Stand on a bench or box that's about knee height. Hold your arms in front of you and flex your right ankle so your toes are higher than your heel. Keeping your torso as upright as possible, bend your left knee and slowly lower your body until your right heel lightly touches the floor. Pause for 1 second, then push yourself up. That's one repetition.


THE PROBLEM: Individually, your legs aren't strong enough to support your body weight through the entire range of motion.

THE FIX: A two-pronged attack using "negatives" and "partials," both of which help you challenge your weak spots and lower your breaking point. Do this workout once every 4 days until you can perform at least two single-leg squats with perfect form.

Step 2: Negative Squat

Stand on your left leg, facing away from a bench. Holding your arms and your right leg in the air in front of you, slowly lower your body until your butt is slightly higher than your breaking point. (Ideally, this should take 5 to 7 seconds.) Sit, then stand up using both legs. That's one repetition. Do six reps with your left leg, then six more with your right. Complete a set. Rest for 2 to 3 minutes and move on to step 2.

Step 3: Partial Squat

Stand on a bench holding a pair of 5-pound dumbbells. As you perform a single-leg squat, simultaneously lift the dumbbells in front of you to shoulder height. (This helps counterbalance your body, making the movement easier.) Again, lower your body until you're just above your breaking point, then pause for 2 seconds before pushing yourself back up. Do 10 repetitions with each leg, pausing for 10 seconds instead of 2 on the last rep with each.


THE PROBLEM: Because you can't adjust the weight you're using, as you can with free weights, your muscles give out quickly — and that limits the total number of repetitions you can perform, a key factor in increasing strength.

THE FIX: A technique called escalating density training, or EDT. Popularized by Charles Staley, author of Muscle Logic, this method helps you slow the onset of fatigue, so you can complete more total repetitions than usual. Instead of doing as many reps as you can in each set, you'll do more sets of fewer repetitions. In addition, you'll further increase the challenge to your legs by adding two other single-leg exercises: the Bulgarian split squat and the high stepup.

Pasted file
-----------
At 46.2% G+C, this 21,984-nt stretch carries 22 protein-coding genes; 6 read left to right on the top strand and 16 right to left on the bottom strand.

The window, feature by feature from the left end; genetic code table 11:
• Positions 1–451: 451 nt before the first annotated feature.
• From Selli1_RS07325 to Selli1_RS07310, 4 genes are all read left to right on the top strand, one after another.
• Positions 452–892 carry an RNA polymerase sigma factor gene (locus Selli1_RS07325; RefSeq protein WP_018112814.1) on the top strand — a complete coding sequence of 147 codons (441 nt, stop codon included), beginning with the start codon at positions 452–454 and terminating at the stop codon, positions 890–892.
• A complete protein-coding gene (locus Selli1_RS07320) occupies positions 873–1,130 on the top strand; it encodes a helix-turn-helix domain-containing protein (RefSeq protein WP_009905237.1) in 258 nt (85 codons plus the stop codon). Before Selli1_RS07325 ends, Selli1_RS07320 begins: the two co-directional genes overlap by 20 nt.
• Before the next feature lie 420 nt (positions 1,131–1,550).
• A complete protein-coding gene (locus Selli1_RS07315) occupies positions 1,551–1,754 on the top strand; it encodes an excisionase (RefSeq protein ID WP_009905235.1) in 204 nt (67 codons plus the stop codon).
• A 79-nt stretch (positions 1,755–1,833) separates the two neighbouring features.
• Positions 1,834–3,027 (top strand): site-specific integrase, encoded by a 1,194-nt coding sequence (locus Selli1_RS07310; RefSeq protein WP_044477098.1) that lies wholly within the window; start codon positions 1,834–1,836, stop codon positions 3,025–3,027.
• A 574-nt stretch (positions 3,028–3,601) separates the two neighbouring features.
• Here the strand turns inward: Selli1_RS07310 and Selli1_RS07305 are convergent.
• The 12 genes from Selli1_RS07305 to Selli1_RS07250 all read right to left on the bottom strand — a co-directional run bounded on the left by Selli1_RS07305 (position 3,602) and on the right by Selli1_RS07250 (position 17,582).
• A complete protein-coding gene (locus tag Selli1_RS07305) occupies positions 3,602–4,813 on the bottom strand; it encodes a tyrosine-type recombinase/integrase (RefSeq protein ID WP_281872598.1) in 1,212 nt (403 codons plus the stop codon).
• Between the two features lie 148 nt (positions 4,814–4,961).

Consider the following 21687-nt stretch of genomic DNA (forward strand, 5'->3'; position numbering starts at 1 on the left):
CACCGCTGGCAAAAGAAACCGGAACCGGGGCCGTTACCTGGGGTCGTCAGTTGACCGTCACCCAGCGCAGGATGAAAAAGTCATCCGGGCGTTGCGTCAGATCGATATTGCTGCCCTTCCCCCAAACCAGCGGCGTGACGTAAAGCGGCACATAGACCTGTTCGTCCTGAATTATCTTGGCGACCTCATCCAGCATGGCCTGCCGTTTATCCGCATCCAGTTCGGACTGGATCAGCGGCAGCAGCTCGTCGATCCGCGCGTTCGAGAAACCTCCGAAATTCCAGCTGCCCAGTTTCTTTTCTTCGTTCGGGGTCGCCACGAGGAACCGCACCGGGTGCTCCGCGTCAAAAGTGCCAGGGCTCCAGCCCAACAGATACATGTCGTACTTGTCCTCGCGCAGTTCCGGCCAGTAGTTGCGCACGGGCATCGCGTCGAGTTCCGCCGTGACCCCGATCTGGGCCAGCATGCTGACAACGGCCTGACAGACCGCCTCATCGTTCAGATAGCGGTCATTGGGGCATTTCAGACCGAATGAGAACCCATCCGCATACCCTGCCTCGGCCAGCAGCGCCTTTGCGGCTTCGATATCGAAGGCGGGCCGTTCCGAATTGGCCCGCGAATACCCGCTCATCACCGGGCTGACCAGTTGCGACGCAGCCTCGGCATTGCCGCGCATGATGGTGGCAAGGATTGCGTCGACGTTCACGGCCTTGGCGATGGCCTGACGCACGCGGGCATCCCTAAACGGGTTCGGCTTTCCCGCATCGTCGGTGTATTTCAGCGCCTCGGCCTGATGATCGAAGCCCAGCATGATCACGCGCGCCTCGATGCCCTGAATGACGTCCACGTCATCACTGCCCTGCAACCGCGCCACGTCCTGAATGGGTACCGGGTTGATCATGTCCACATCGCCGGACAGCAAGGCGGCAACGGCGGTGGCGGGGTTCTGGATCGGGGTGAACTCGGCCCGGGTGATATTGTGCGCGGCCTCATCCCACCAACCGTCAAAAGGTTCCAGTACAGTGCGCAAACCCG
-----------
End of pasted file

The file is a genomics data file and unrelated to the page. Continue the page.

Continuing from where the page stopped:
Determine your starting point

Take the number of single-leg squats you can complete with perfect form and divide it by two. That's how many repetitions you'll do each set. (If your best effort is three, round down to one.) Perform the four-week EDT routine below once every four days, doing the number of sets indicated and resting after each for the prescribed amount of time.

Step 1: Bulgarian Split Squat

Stand with a bench about 2 feet behind you and place the instep of your right foot on the bench. Keeping your torso upright, lower your body until your left thigh is parallel to the floor. Your left lower leg should remain perpendicular to the floor. Pause, then push yourself back to the starting position as quickly as you can. Do 12 to 15 repetitions, then repeat, this time with your left foot resting on the bench and your right foot in front. After you've worked both legs, immediately (without resting) complete step 3.

Step 2: High Stepup

Stand facing a bench or step that's about knee height. Lift your left foot and place it firmly on the bench, push down with your left heel, and push your body upward until your left leg is straight and your right foot hangs off the bench. Lower yourself back down. That's one rep. Do 12 to 15, then do the same number of reps with your right leg.


THE PROBLEM: You have poor endurance.

THE FIX: Training your muscles to resist fatigue. Perform the following routine once every 4 days for 5 weeks.

Step 1

Do as many single-leg squats as you can, then rest for 60 seconds

Step 2

Repeat until you've completed twice the number of reps you achieved in your first set.

So, if you do seven reps in your first set, you'll do as many sets as needed to complete 14 reps. For each subsequent workout, this will be your repetition goal.

Step 3

Each workout, try to reach your repetition goal in fewer sets. For instance, if you need five sets in your first workout, aim for your goal in four sets in your next session. After five weeks, repeat the entire process. But in order to keep improving, do the exercise while holding dumbbells at your sides.